Everyday Gardeners

Plant. Grow. Live.

Old School

I vacationed in Tuscany recently, and between all the art museums, shops and great restaurants, it’s surprising that what I’ll probably remember best was a visit with a local blacksmith named Carlo.

His family has worked out of this same shop for more than 200 years, and Carlo claims that the furnace fire has not gone out once in all that time. (I believe it, and I’ll explain why, below.) Carlo is the real thing — he really does this for a living. He’s not some historical re-enactor. He mainly makes garden tools, kitchen knives and other implements. I bought a spade (sans handle) for 10 Euros. Not bad.

Carlo and his hammer: Last of his kind.

Carlo and his hammer: Last of his kind.

Now, it’s not like a blacksmith is THAT amazing. We’ve all seen them before, at least in re-enactments. But his shop is one of the most ingenious setups I’ve ever seen. You see, before this was a “blacksmithery”, it was a mill, powered by water. More than 200 years ago, one of Carlo’s ancestors figured out how to turn it into a blacksmith workshop. See the giant hammer and anvil in the photo? It’s powered by water. The furnace? It’s stoked by a constant flow of air —powered by water (and no moving parts, so it never stops blowing, which is why the fire’s never gone out). Lights, when he needs them, are run off a generator. He even has an arc welder—yes, powered by water. (I think that’s a more recent addition!) I can’ t describe how it all works in this short space, but it was utterly brilliant engineering, all created before electricity and internal combustion engines. Our guide told us that, as far as anyone knew, this technology was  unique to this one little valley in Tuscany. There used to be several blacksmiths with similar shops in the area. Today, only this one remains. We like to think we’re smarter today  than we used to be.  Seeing this reminded me that’s not so.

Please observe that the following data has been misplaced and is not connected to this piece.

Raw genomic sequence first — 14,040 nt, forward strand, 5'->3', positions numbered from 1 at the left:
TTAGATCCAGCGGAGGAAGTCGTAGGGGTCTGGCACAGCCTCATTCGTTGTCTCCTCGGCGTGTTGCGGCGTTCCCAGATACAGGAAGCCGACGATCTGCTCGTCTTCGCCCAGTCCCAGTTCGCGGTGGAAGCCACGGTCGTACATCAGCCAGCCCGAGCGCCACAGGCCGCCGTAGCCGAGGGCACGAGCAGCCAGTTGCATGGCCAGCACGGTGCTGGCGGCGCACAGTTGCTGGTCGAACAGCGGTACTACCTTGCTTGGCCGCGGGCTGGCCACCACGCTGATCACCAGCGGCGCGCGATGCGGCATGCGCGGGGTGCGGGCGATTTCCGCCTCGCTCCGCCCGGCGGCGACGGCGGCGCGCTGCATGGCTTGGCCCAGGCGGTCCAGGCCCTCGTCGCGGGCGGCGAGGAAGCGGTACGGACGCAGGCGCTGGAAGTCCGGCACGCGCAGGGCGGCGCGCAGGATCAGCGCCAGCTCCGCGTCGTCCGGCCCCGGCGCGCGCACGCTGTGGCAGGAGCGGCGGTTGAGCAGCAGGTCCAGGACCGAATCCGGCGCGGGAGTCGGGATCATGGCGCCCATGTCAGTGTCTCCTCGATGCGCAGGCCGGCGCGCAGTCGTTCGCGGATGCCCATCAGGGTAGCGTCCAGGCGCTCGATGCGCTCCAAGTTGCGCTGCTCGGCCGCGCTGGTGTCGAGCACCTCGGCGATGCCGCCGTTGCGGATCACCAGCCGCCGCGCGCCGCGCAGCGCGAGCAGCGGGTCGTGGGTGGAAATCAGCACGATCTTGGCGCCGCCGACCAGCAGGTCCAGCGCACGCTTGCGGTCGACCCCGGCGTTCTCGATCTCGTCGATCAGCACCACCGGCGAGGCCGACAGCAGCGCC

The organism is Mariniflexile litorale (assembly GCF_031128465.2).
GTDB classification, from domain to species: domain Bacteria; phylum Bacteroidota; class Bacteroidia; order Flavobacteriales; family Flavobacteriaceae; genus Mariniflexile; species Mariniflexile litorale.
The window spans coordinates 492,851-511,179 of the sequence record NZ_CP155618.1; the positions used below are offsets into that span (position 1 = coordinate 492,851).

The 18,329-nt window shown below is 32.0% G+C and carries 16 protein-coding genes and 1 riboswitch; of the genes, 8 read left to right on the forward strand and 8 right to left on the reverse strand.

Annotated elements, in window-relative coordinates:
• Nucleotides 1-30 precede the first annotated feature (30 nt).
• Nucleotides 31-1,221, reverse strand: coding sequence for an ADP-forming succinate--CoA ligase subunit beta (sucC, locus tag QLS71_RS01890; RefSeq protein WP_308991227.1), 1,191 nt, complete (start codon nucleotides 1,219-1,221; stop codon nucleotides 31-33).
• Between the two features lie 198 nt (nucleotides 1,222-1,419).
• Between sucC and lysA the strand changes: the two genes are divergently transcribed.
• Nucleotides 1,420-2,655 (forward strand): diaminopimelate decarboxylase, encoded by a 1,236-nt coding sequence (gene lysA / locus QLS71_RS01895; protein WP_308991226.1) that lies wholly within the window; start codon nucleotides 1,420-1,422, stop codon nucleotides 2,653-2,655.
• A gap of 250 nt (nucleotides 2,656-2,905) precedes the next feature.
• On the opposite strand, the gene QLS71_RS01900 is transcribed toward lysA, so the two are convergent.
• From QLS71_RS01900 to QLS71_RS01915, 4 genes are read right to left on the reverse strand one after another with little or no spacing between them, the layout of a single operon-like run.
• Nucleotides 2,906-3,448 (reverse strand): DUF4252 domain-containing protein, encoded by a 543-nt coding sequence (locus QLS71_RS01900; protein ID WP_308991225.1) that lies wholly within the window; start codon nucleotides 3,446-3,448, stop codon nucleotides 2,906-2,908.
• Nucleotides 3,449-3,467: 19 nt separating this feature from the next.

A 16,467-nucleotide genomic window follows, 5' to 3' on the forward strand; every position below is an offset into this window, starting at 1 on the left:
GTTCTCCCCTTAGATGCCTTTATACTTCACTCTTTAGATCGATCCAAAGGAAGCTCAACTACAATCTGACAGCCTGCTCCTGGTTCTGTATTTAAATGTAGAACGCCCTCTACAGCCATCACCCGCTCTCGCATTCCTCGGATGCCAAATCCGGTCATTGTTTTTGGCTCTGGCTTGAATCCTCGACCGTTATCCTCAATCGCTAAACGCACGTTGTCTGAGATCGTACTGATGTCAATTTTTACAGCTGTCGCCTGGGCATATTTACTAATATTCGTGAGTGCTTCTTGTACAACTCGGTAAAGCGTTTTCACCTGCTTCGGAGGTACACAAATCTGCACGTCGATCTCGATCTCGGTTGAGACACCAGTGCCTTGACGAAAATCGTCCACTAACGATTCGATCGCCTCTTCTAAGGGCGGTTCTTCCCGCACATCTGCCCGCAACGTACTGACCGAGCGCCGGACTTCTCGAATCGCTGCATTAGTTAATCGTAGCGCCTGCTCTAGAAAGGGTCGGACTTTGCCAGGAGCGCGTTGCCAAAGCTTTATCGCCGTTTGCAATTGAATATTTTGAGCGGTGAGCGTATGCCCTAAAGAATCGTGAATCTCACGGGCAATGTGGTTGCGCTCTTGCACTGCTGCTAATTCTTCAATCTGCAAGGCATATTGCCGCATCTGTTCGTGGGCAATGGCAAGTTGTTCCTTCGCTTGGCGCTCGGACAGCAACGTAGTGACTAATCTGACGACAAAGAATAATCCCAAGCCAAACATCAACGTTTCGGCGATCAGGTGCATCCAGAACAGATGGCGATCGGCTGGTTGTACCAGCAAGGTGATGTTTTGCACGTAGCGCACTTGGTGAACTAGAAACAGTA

Carlo is the last in the family line of blacksmiths. He’ s considered a local treasure, and once he’s gone (not to be morbid, but he’s 76 years old) there are plans to preserve the work shop. But it’s sad that he has no child to carry on—his son has vision problems that prevent it). It was a privilege to meet him, and touch this connection to another time.

© Copyright , Meredith Corporation. All Rights Reserved Privacy Policy Data Policy Terms of Service AdChoices